An áit a bhuil do chroí is ann a thabharfas do chosa thú.
Your feet will bring you to where your heart is.>
We’ve seen the cosmic visual effects that come along with developing a roll of 35mm film after its gone unused for year, but what happens when you leave a superstorm the likes of last year’s Hurricane Sandy to have its way with the artifacts of your purist medium?
This, apparently. Now I wish I could say “Hurricane Sandy developed this guy’s film,” or some such punched-up header, but as whimsically dream-like as these images are, that likely isn’t the case. Their seemingly random development patterns could have been the result of floodwaters oxidixing the Kodachrome (or whatever brand equivalent) prints, true. But that’d be a stretch—the chances of water alone developing “any silver-based film, especially color film, and especially especially slide color film,” Reddit user brie-otch writes, are pretty slim. More likely the photos were already developed, leaving Sandy’s waters to warp the photos into gauzy, water-colored vestiges of their former selves.
- by Brian Anderson
No, but seriously.
This animation is absolutely glorious. Just take a moment to appreciate that this was all done by somebody’s hand; that they slaved over this, and this was the result of a human, not a computer. It’s completely perfect.
that’s why i love old cartoons more
move your finger back and forth so it looks like the cat is following it
This is more entertaining than it should be.
This is why I love Tumblr.
two hours later i click reblog
five hours later i click reblog
It’s more fun if you move a quarter of a second before the cat does so it looks like it has a shitty reaction time
The artist’s statement:
Alexa Meade and Sheila Vand have collaborated on a body of work that explores the fluidity of form in relation to time and space. By stripping the subject of depth and dimension, a displacement of identity ensues, demonstrating the power of context over content.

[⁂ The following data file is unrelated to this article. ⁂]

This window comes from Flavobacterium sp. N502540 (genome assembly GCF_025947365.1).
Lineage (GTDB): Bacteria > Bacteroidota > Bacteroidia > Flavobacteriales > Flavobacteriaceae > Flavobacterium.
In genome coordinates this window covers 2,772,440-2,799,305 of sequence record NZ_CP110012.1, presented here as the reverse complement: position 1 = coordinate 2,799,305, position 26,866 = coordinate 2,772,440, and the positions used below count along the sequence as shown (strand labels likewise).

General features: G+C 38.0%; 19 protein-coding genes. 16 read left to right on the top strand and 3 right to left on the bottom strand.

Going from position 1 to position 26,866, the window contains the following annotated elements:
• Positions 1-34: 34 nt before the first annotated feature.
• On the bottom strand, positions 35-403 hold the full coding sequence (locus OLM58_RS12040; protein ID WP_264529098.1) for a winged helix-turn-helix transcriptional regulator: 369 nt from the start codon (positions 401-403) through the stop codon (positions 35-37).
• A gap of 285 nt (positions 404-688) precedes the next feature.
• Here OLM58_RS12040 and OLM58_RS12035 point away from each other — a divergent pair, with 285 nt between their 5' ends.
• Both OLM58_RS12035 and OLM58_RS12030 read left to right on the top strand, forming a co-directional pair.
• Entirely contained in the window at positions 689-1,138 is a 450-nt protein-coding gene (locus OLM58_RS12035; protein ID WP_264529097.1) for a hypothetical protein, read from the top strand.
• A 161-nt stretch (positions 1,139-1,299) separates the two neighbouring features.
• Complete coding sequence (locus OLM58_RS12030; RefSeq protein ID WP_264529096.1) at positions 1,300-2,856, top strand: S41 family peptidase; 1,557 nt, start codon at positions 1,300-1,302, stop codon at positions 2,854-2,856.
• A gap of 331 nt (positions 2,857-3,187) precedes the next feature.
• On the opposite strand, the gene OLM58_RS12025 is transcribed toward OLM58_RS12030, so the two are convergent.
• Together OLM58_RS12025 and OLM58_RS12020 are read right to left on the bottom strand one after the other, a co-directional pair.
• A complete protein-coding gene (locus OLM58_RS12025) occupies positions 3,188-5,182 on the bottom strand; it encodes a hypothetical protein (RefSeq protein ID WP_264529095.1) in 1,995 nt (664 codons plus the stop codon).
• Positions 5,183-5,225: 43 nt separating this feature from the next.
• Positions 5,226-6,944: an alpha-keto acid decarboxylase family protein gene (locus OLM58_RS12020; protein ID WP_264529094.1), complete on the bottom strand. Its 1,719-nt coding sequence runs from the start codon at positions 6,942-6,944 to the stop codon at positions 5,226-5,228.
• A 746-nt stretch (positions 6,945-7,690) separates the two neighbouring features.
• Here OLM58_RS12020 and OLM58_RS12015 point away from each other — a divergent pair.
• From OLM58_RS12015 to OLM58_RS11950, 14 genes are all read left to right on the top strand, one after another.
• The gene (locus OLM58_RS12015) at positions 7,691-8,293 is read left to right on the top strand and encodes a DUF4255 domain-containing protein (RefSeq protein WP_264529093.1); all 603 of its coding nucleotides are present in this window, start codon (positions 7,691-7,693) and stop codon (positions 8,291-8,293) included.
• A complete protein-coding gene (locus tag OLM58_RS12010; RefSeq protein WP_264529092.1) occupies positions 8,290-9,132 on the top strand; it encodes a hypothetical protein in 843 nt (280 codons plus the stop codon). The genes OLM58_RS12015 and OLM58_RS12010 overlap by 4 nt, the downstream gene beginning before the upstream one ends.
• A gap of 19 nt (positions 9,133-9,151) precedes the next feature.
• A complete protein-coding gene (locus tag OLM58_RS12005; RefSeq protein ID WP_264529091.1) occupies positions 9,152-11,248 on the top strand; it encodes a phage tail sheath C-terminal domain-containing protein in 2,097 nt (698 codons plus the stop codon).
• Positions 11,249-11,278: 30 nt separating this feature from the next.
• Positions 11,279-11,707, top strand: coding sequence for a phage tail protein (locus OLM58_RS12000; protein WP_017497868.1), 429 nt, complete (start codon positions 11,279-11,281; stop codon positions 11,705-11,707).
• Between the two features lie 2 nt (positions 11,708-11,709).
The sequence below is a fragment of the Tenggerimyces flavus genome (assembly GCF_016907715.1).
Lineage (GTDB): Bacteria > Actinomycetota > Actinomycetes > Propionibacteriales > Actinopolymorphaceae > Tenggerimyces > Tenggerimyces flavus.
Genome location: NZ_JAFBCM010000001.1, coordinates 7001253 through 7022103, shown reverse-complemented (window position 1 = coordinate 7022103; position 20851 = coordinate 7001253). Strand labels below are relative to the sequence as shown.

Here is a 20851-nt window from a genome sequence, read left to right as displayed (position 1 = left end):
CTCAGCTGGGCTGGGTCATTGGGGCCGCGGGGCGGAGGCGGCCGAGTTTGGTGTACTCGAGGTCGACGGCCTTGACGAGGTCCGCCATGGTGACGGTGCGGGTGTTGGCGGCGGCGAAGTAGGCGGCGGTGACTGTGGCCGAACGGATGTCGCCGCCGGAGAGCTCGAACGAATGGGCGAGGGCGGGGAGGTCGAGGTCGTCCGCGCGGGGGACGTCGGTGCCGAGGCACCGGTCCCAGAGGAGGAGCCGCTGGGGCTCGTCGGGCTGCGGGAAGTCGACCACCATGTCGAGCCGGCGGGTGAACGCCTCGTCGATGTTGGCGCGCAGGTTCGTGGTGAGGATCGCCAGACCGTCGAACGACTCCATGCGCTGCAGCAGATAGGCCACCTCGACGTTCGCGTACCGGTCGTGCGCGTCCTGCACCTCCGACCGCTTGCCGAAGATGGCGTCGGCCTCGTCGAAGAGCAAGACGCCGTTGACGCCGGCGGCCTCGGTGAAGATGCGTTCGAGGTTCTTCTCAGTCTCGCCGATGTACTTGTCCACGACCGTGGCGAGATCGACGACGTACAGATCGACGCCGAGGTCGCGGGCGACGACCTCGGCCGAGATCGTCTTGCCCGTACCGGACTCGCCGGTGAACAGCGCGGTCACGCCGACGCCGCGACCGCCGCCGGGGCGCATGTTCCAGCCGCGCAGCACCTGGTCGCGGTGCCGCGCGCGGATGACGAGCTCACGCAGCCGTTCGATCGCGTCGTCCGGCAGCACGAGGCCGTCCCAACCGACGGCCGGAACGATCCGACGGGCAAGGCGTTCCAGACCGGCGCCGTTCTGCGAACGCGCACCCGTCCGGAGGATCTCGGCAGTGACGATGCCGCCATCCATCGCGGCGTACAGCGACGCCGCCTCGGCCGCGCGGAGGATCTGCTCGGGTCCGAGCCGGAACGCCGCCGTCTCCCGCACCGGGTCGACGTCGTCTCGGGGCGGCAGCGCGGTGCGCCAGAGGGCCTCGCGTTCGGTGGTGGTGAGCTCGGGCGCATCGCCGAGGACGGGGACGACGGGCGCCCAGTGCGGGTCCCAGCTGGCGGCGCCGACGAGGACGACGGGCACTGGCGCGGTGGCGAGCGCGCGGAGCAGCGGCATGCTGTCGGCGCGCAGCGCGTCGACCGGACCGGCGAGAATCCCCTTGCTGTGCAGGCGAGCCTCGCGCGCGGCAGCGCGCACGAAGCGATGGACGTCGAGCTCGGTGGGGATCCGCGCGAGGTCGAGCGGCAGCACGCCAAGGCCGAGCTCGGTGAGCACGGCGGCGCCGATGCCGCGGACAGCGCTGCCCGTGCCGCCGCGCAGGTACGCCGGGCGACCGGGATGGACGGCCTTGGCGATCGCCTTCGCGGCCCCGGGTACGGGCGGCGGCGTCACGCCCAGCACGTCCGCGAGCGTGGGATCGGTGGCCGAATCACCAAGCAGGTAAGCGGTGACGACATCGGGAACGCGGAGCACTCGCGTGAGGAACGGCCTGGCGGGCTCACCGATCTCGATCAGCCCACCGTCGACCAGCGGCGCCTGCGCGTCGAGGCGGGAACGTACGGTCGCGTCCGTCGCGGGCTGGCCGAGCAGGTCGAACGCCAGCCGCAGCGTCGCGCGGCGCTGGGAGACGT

Meade’s signature style of painting portraits on the body is submerged in a canvas of milk, where Vand’s performance is dictated by the opposing forces of fixed shadows and fluid space. Together, the artists compose an expressive identity for each image, but as the milk interacts with the pre-arranged pose, a new identity is formed that must be constantly re-imagined and re-shaped in the moment. As the paint seeps away into the milk, Vand’s performance must continually shift to accommodate its new context and form while Meade’s photography must capture the ephemeral moments before they de-materialize. The result is an ever-evolving, time-based portrait that includes every layer of the process within each consecutive frame. Each new visual identity is a product of the versions that came before.
The surface of the milk intersects Vand’s body at an uneven and unusual plane, creating a sense of movement and depth beneath her compressed form. This play on dimensionality in the picture plane evokes an optical illusion that activates the viewer’s experience by challenging their common perceptions. The identifiable becomes ineffable, giving the flat photography of the painted three-dimensional space an unsettling tone. By blending the borders between the subject and its surroundings, identity is muted and we’re left with the distilled nuances that shape the space.